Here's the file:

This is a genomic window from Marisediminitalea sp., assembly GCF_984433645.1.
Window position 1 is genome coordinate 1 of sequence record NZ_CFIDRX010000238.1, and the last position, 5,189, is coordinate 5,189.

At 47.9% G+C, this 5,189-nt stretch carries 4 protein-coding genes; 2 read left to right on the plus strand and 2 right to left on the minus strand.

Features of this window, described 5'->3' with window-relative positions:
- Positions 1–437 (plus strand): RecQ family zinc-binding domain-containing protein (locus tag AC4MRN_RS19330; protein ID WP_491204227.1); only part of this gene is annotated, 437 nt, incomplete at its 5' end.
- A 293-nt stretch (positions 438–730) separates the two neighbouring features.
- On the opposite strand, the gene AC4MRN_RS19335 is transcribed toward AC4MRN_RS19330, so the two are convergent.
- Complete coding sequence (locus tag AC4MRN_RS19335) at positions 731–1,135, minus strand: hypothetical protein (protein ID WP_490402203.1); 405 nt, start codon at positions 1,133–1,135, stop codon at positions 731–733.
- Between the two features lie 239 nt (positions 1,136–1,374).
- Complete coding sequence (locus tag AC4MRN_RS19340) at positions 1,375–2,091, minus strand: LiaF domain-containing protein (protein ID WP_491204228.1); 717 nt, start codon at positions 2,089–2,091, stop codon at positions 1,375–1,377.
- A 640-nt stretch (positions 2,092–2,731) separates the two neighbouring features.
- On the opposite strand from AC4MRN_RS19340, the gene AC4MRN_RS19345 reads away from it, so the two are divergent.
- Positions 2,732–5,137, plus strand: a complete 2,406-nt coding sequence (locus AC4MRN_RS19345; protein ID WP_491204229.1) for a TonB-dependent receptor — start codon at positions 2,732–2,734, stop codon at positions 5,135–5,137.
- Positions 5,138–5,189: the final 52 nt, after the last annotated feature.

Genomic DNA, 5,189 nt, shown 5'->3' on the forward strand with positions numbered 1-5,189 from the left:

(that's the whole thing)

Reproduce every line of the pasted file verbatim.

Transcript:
This is a genomic window from Marisediminitalea sp., assembly GCF_984433645.1.
Window position 1 is genome coordinate 1 of sequence record NZ_CFIDRX010000238.1, and the last position, 5,189, is coordinate 5,189.

At 47.9% G+C, this 5,189-nt stretch carries 4 protein-coding genes; 2 read left to right on the plus strand and 2 right to left on the minus strand.

Features of this window, described 5'->3' with window-relative positions:
- Positions 1–437 (plus strand): RecQ family zinc-binding domain-containing protein (locus tag AC4MRN_RS19330; protein ID WP_491204227.1); only part of this gene is annotated, 437 nt, incomplete at its 5' end.
- A 293-nt stretch (positions 438–730) separates the two neighbouring features.
- On the opposite strand, the gene AC4MRN_RS19335 is transcribed toward AC4MRN_RS19330, so the two are convergent.
- Complete coding sequence (locus tag AC4MRN_RS19335) at positions 731–1,135, minus strand: hypothetical protein (protein ID WP_490402203.1); 405 nt, start codon at positions 1,133–1,135, stop codon at positions 731–733.
- Between the two features lie 239 nt (positions 1,136–1,374).
- Complete coding sequence (locus tag AC4MRN_RS19340) at positions 1,375–2,091, minus strand: LiaF domain-containing protein (protein ID WP_491204228.1); 717 nt, start codon at positions 2,089–2,091, stop codon at positions 1,375–1,377.
- A 640-nt stretch (positions 2,092–2,731) separates the two neighbouring features.
- On the opposite strand from AC4MRN_RS19340, the gene AC4MRN_RS19345 reads away from it, so the two are divergent.
- Positions 2,732–5,137, plus strand: a complete 2,406-nt coding sequence (locus AC4MRN_RS19345; protein ID WP_491204229.1) for a TonB-dependent receptor — start codon at positions 2,732–2,734, stop codon at positions 5,135–5,137.
- Positions 5,138–5,189: the final 52 nt, after the last annotated feature.

Genomic DNA, 5,189 nt, shown 5'->3' on the forward strand with positions numbered 1-5,189 from the left: